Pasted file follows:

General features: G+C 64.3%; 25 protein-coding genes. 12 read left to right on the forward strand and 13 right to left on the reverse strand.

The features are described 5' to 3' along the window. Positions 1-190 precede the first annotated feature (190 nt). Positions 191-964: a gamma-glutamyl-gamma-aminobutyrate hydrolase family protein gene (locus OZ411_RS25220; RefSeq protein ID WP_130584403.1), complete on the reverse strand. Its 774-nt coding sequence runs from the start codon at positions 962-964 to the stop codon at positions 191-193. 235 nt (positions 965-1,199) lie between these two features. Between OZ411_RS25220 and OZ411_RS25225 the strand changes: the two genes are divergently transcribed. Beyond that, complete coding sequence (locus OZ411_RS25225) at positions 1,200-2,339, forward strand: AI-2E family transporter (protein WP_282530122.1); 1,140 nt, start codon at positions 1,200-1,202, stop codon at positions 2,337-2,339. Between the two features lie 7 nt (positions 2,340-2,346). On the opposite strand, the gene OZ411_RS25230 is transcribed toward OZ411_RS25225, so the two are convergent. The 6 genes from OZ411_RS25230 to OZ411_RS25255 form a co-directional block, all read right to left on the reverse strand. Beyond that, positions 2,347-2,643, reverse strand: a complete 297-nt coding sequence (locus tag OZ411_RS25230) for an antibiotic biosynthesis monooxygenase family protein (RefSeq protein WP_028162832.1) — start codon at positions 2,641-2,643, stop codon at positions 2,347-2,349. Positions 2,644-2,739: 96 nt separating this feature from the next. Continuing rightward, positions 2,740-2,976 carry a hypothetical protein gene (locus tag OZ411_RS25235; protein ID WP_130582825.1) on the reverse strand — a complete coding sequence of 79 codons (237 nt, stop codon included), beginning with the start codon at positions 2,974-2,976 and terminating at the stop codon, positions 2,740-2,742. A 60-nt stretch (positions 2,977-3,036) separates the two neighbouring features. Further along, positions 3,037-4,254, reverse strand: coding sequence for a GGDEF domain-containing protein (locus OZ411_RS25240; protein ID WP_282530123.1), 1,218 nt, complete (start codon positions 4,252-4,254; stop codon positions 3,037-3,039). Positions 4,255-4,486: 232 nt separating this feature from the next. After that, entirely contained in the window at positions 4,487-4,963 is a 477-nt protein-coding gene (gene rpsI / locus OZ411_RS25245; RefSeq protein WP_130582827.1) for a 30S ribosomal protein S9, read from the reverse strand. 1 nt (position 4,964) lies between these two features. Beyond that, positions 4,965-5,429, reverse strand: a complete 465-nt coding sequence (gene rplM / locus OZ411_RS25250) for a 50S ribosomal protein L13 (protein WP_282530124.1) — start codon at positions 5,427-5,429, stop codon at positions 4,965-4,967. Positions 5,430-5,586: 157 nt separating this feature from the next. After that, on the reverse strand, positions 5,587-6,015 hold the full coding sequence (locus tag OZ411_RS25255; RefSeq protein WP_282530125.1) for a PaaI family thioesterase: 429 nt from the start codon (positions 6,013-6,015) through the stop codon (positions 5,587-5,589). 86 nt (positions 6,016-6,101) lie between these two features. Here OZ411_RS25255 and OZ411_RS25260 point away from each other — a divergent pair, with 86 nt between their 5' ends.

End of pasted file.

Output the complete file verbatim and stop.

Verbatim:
General features: G+C 64.3%; 25 protein-coding genes. 12 read left to right on the forward strand and 13 right to left on the reverse strand.

The features are described 5' to 3' along the window. Positions 1-190 precede the first annotated feature (190 nt). Positions 191-964: a gamma-glutamyl-gamma-aminobutyrate hydrolase family protein gene (locus OZ411_RS25220; RefSeq protein ID WP_130584403.1), complete on the reverse strand. Its 774-nt coding sequence runs from the start codon at positions 962-964 to the stop codon at positions 191-193. 235 nt (positions 965-1,199) lie between these two features. Between OZ411_RS25220 and OZ411_RS25225 the strand changes: the two genes are divergently transcribed. Beyond that, complete coding sequence (locus OZ411_RS25225) at positions 1,200-2,339, forward strand: AI-2E family transporter (protein WP_282530122.1); 1,140 nt, start codon at positions 1,200-1,202, stop codon at positions 2,337-2,339. Between the two features lie 7 nt (positions 2,340-2,346). On the opposite strand, the gene OZ411_RS25230 is transcribed toward OZ411_RS25225, so the two are convergent. The 6 genes from OZ411_RS25230 to OZ411_RS25255 form a co-directional block, all read right to left on the reverse strand. Beyond that, positions 2,347-2,643, reverse strand: a complete 297-nt coding sequence (locus tag OZ411_RS25230) for an antibiotic biosynthesis monooxygenase family protein (RefSeq protein WP_028162832.1) — start codon at positions 2,641-2,643, stop codon at positions 2,347-2,349. Positions 2,644-2,739: 96 nt separating this feature from the next. Continuing rightward, positions 2,740-2,976 carry a hypothetical protein gene (locus tag OZ411_RS25235; protein ID WP_130582825.1) on the reverse strand — a complete coding sequence of 79 codons (237 nt, stop codon included), beginning with the start codon at positions 2,974-2,976 and terminating at the stop codon, positions 2,740-2,742. A 60-nt stretch (positions 2,977-3,036) separates the two neighbouring features. Further along, positions 3,037-4,254, reverse strand: coding sequence for a GGDEF domain-containing protein (locus OZ411_RS25240; protein ID WP_282530123.1), 1,218 nt, complete (start codon positions 4,252-4,254; stop codon positions 3,037-3,039). Positions 4,255-4,486: 232 nt separating this feature from the next. After that, entirely contained in the window at positions 4,487-4,963 is a 477-nt protein-coding gene (gene rpsI / locus OZ411_RS25245; RefSeq protein WP_130582827.1) for a 30S ribosomal protein S9, read from the reverse strand. 1 nt (position 4,964) lies between these two features. Beyond that, positions 4,965-5,429, reverse strand: a complete 465-nt coding sequence (gene rplM / locus OZ411_RS25250) for a 50S ribosomal protein L13 (protein WP_282530124.1) — start codon at positions 5,427-5,429, stop codon at positions 4,965-4,967. Positions 5,430-5,586: 157 nt separating this feature from the next. After that, on the reverse strand, positions 5,587-6,015 hold the full coding sequence (locus tag OZ411_RS25255; RefSeq protein WP_282530125.1) for a PaaI family thioesterase: 429 nt from the start codon (positions 6,013-6,015) through the stop codon (positions 5,587-5,589). 86 nt (positions 6,016-6,101) lie between these two features. Here OZ411_RS25255 and OZ411_RS25260 point away from each other — a divergent pair, with 86 nt between their 5' ends.